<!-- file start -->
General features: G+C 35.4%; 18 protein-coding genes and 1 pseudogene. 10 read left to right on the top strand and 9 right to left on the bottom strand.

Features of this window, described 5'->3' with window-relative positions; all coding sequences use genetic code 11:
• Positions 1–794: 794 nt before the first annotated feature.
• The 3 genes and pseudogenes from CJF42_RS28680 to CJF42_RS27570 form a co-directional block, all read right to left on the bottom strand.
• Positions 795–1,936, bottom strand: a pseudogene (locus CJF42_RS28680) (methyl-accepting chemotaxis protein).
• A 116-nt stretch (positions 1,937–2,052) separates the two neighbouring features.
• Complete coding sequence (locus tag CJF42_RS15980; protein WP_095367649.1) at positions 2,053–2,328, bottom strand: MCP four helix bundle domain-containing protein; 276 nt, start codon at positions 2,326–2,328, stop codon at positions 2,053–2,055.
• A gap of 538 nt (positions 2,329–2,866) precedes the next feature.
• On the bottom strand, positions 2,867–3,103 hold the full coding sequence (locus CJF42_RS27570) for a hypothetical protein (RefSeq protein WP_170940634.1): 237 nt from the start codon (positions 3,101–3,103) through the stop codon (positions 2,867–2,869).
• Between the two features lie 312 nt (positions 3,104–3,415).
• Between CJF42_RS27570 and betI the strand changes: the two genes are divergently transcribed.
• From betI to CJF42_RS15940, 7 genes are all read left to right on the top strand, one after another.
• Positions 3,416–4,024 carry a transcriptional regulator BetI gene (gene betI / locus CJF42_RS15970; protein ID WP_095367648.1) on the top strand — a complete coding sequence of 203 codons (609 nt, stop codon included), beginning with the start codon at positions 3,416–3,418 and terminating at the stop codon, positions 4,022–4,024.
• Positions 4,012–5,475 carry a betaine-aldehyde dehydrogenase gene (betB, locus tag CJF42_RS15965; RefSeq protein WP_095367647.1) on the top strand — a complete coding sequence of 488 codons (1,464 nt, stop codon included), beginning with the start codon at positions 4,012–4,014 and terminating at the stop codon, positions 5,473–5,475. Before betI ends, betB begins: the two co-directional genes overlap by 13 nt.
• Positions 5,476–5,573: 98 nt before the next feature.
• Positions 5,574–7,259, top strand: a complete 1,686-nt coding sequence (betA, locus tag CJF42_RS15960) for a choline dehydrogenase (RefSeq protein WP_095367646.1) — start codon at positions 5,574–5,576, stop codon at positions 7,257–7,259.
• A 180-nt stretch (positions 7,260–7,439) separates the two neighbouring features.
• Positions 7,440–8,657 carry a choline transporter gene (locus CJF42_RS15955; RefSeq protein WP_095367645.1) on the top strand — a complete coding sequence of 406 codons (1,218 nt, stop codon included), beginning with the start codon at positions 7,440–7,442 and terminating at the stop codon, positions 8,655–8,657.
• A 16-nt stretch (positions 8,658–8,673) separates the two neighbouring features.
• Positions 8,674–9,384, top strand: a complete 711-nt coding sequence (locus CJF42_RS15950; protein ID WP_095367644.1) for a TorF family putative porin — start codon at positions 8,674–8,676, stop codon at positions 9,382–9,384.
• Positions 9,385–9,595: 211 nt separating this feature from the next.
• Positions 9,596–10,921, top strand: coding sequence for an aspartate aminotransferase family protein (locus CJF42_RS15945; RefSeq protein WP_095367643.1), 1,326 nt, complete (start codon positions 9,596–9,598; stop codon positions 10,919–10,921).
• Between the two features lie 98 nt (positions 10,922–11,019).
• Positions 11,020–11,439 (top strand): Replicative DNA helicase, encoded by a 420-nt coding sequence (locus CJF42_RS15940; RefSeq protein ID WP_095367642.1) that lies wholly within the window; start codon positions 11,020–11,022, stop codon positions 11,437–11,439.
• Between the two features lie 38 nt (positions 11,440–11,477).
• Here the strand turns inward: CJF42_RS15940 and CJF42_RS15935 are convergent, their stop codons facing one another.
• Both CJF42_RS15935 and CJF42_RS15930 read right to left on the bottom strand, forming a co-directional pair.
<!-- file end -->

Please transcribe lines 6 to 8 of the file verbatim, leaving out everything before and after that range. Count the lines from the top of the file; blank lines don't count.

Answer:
• A 116-nt stretch (positions 1,937–2,052) separates the two neighbouring features.
• Complete coding sequence (locus tag CJF42_RS15980; protein WP_095367649.1) at positions 2,053–2,328, bottom strand: MCP four helix bundle domain-containing protein; 276 nt, start codon at positions 2,326–2,328, stop codon at positions 2,053–2,055.
• A gap of 538 nt (positions 2,329–2,866) precedes the next feature.